I have to confess that this quote variously republished irritated me. One reason for that is that I am involved in theological education – so my bias and self interest I confess. The second reason is that I am involved in theological education and I do not recognise what is described.
This is a very ‘preachable’ quote – it sets up something to knock down in fairly sound-byte terms. My questions is whether it is accurate and if not whether it is helpful in achieving what the author desires – the formation of Christian leaders.
So in response I want to ask – how long do you say that this has been going on (a long time – is this about history or the contemporary situation) , who are these people and seminaries (I have never met teachers in colleges or seminaries who have thought this) , and also just as important what do you mean by Christian leaders – unfortunately one persons strong leader is another persons autocrat.
I understand that this is a critique offered from the perspective of the missional over and against the inherited or the traditional Church – I have no issue with that – I have always held a missional perspective before I knew what it was called.
I think that it is important, however, that the critique that is offered to the way things are is accurate and that missional rhetoric is exposed to the same critique as other rhetorics so that we are not simply still following the path of our own rhetorical sound-bytes rather than something with more nuance and complexity.
I accept some of the comments made on facebook and in so far as the point being made rather than said is that seminary based theological education is not sufficient on its own to form Christian leaders – I would have no gripe – indeed I think that some forms are probably better than others in doing this – at least in intent – (I have no real evidence in terms of outcomes).
On the other hand I am not sure that other supportive and sometimes competing alternatives are without their problems: – a good mentor is a great thing a bad one who wishes to make a person in their on image rather than letting them become what God is birthing them to be is a real hindrance. A Church placement can be no more than spending time in a place you hate if it is not supported with appropriate learner centred pedagogical and educational supports in a context where life-long learning is mutual. So again – let us be as thorough in critique of proposed alternatives as we are of the traditional approaches if our concern is to get at the heart of things for the sake of our mission and ministry.
So rather than keep on griping about what was probably a bit of hyperbole – accepting that the question of exactly what is that we think we are forming remains open to a wide variety of opinions (as indicated at least in some American research) – I really like the ‘ecosystem’ model of the formative contribution theological education can make – whereby in effect – college or seminary based theological education (classroom or distance based) plays a part, just a part but an important and necessary part, in what is a complex system of inputs into a persons life as we seek to help prepare them for ministry/mission/leadership. (As will be seen I hope – this approach is probably very close to the intention of the quote if not its actual content, which is where my gripe lies).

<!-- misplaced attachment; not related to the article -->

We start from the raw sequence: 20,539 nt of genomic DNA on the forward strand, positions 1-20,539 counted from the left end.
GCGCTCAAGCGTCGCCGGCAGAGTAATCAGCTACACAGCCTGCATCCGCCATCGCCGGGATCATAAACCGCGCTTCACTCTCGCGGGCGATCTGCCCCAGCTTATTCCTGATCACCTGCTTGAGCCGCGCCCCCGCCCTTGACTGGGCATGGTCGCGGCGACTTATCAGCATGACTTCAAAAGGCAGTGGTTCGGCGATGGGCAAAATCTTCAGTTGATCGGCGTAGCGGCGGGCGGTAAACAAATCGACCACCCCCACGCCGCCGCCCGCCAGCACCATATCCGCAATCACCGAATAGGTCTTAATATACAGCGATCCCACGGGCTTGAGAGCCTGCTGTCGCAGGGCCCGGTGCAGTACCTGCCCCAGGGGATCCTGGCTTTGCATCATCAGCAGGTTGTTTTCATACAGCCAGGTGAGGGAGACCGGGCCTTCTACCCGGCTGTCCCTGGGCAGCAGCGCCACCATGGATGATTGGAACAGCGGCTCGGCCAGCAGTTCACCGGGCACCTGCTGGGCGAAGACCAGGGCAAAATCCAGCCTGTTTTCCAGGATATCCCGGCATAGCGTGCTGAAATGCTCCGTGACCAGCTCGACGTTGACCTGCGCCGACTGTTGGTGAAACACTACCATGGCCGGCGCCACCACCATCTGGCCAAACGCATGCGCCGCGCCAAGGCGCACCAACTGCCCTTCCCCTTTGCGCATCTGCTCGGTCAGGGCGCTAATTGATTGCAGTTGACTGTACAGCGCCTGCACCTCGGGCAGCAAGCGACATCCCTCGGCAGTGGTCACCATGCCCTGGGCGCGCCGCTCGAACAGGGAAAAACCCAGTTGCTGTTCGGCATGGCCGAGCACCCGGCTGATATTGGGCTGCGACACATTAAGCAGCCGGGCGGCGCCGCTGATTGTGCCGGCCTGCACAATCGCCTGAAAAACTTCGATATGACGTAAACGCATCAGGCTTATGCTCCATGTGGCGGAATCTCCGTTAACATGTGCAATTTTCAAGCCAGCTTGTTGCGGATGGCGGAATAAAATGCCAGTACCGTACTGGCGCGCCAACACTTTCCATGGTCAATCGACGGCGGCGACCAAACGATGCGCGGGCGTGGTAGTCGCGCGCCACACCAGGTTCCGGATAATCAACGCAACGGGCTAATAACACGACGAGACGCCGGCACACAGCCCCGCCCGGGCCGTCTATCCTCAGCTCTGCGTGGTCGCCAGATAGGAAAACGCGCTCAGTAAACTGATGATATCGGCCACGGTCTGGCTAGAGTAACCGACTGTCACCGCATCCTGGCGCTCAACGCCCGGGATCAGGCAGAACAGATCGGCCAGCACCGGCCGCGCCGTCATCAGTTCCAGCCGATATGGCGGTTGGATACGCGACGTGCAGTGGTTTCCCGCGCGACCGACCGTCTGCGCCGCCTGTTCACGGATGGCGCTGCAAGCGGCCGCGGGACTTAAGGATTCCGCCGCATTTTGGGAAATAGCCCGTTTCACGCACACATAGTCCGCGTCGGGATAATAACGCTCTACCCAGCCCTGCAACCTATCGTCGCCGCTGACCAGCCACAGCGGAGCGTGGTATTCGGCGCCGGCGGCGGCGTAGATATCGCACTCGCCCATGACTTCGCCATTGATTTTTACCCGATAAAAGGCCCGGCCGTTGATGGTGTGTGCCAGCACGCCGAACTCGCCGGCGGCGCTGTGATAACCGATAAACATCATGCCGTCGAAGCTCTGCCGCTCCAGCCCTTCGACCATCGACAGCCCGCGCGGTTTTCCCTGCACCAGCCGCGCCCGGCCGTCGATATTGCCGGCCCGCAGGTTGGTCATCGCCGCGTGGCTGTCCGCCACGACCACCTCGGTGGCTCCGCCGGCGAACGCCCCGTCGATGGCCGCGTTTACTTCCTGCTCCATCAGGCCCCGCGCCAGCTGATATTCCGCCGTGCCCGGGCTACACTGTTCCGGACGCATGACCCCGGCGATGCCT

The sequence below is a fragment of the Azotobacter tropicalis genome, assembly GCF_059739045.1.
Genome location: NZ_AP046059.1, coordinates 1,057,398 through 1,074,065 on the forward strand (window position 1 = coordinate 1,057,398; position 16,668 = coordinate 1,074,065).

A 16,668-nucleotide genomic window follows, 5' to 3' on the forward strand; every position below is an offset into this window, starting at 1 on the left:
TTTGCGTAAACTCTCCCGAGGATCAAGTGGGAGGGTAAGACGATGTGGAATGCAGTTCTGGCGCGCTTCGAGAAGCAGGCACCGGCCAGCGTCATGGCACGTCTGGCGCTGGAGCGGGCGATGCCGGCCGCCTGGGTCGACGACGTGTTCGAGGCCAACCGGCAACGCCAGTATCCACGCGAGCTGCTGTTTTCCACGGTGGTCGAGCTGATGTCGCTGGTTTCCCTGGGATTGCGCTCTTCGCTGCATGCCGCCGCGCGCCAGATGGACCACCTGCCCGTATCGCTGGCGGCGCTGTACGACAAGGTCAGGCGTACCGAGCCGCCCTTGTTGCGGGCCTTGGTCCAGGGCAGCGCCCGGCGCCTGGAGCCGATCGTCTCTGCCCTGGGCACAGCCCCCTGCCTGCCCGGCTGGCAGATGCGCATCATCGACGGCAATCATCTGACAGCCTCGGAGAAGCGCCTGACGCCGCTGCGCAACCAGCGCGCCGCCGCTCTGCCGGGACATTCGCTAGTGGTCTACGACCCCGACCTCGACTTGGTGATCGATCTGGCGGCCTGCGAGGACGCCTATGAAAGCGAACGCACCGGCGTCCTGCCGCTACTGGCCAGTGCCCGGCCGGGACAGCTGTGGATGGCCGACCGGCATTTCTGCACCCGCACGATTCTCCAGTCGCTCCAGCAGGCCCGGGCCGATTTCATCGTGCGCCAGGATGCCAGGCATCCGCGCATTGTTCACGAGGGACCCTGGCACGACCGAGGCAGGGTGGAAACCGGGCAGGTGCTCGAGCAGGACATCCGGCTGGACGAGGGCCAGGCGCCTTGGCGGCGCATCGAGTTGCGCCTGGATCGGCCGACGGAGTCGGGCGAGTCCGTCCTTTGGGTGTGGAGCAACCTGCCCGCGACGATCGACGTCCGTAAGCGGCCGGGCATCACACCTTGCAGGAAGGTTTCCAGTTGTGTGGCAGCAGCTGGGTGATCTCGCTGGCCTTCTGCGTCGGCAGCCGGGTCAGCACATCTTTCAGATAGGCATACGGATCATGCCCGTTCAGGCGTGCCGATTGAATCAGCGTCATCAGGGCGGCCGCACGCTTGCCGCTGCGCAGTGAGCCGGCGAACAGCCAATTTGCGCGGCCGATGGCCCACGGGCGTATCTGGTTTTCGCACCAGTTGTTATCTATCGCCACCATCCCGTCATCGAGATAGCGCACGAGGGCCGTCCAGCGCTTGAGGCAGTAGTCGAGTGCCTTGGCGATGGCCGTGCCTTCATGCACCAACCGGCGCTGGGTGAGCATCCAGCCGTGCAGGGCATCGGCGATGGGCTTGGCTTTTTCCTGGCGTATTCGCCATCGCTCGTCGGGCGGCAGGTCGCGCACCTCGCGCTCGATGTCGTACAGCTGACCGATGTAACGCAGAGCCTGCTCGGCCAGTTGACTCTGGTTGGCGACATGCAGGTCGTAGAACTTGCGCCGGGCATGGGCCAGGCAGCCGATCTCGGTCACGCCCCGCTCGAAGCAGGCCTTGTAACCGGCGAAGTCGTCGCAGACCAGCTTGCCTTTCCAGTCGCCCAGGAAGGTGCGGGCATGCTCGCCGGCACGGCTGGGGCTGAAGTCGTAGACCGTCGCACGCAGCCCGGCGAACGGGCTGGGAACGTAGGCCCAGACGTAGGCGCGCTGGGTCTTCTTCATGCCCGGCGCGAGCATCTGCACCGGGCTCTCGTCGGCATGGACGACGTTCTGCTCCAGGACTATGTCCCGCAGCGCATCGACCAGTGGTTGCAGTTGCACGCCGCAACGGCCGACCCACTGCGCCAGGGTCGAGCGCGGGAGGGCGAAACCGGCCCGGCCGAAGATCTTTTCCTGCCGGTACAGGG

‘One can think of a natural ecosystem as a series of interconnected parts, none of which can exist without the other. In this ecological environment, all of the different species, plants, insects, and other biotic entities regulate the flow of inputs and outputs through reciprocal forms of interaction and accommodation. It is a highly dynamic setting that when working properly stimulates the nourishment and growth of all living things. Instead of looking at individual plants or animals (reductionism), an ecological perspective recognizes the powerful interconnections that individual elements have to the larger whole (holism). Looking at the created order or at human beings (human ecology) from an ecosystems orientation encompasses both the part and the whole. One is not sacrificed to the other because both are important for a more complete and thorough understanding of reality’.
‘If student formation empowered by the Holy Spirit takes place in a variety of settings and contexts, some of which involve physical proximity, some of which involve virtual community, and some of which involve individual encounters with texts, images, sounds, and their own mental constructs, then we need an explanatory model that enables us to consider all of these as potentially beneficial to student spiritual development. Rather than adopting a myopic view of student spiritual formation that only considers what a given Christian institution may be doing to facilitate whole person transformation or focuses primarily on the exclusively spiritual aspect of Christian development, we serve our students best with a broad purview to account for the realities of student existence rather than an idealized notion that is a carryover from a bygone era’.
‘Spiritual Formation in Theological Distance Education: An Ecosystems Model‘, Stephen D. Lowe Erskine Theological Seminary and Mary E. Lowe Erskine Theological Seminary, Christian Education Journal, Series 3, Vol. 7, No. 1 (2010).